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Plant J. 2003 Mar;33(5):887-98.

Brassinosteroid functions in a broad range of disease resistance in tobacco and rice.

Author information

1
Plant Functions Laboratory, RIKEN Institute, 2-1 Hirosawa, Wako-shi, Saitama 351-0198, Japan. nakashi@postman.riken.go.jp

Abstract

Brassinolide (BL), considered to be the most important brassinosteroid (BR) and playing pivotal roles in the hormonal regulation of plant growth and development, was found to induce disease resistance in plants. To study the potentialities of BL activity on stress responding systems, we analyzed its ability to induce disease resistance in tobacco and rice plants. Wild-type tobacco treated with BL exhibited enhanced resistance to the viral pathogen tobacco mosaic virus (TMV), the bacterial pathogen Pseudomonas syringae pv. tabaci (Pst), and the fungal pathogen Oidium sp. The measurement of salicylic acid (SA) in wild-type plants treated with BL and the pathogen infection assays using NahG transgenic plants indicate that BL-induced resistance does not require SA biosynthesis. BL treatment did not induce either acidic or basic pathogenesis-related (PR) gene expression, suggesting that BL-induced resistance is distinct from systemic acquired resistance (SAR) and wound-inducible disease resistance. Analysis using brassinazole 2001, a specific inhibitor for BR biosynthesis, and the measurement of BRs in TMV-infected tobacco leaves indicate that steroid hormone-mediated disease resistance (BDR) plays part in defense response in tobacco. Simultaneous activation of SAR and BDR by SAR inducers and BL, respectively, exhibited additive protective effects against TMV and Pst, indicating that there is no cross-talk between SAR- and BDR-signaling pathway downstream of BL. In addition to the enhanced resistance to a broad range of diseases in tobacco, BL induced resistance in rice to rice blast and bacterial blight diseases caused by Magnaporthe grisea and Xanthomonas oryzae pv. oryzae, respectively. Our data suggest that BDR functions in the innate immunity system of higher plants including dicotyledonous and monocotyledonous species.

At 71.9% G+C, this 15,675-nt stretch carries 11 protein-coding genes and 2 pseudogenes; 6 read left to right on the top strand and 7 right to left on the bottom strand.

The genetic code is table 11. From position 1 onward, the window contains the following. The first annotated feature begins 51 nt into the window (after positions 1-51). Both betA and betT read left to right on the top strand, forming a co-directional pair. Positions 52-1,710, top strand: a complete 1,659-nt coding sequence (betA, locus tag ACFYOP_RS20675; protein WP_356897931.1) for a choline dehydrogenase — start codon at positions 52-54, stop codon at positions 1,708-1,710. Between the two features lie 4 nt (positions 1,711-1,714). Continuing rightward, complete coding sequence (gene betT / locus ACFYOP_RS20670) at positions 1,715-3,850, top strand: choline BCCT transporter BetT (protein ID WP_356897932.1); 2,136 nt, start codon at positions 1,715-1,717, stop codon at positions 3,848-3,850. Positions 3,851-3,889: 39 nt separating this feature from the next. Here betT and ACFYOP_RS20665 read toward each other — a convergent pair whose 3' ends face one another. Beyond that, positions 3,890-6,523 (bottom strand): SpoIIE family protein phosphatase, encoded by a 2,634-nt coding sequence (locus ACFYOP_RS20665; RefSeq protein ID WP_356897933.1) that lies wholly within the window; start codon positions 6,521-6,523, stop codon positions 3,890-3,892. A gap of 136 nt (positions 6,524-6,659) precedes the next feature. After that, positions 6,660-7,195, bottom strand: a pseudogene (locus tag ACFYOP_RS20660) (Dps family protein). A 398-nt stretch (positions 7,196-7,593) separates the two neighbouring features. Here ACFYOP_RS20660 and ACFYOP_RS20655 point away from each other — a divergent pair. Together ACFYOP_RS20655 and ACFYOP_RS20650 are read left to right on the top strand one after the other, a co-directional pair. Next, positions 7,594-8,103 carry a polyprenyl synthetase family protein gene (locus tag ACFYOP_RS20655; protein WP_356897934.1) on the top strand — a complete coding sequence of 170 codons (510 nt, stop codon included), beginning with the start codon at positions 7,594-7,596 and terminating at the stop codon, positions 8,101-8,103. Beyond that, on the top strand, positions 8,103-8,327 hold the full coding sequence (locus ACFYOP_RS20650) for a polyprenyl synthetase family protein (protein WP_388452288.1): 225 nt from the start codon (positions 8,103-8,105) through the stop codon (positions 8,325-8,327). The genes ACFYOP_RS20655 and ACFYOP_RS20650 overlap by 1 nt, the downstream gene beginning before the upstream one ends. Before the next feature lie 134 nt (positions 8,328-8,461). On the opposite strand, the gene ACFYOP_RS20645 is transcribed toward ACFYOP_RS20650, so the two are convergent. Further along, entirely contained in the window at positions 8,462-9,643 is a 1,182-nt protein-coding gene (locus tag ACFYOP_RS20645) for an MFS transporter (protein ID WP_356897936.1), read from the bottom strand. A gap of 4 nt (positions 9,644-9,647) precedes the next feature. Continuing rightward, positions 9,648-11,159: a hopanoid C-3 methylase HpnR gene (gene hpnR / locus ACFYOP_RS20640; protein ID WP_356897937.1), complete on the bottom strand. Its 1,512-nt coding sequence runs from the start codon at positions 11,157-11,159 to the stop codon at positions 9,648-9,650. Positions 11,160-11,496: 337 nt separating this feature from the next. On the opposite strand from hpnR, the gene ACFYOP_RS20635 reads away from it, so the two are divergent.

PMID:
12609030
[Indexed for MEDLINE]
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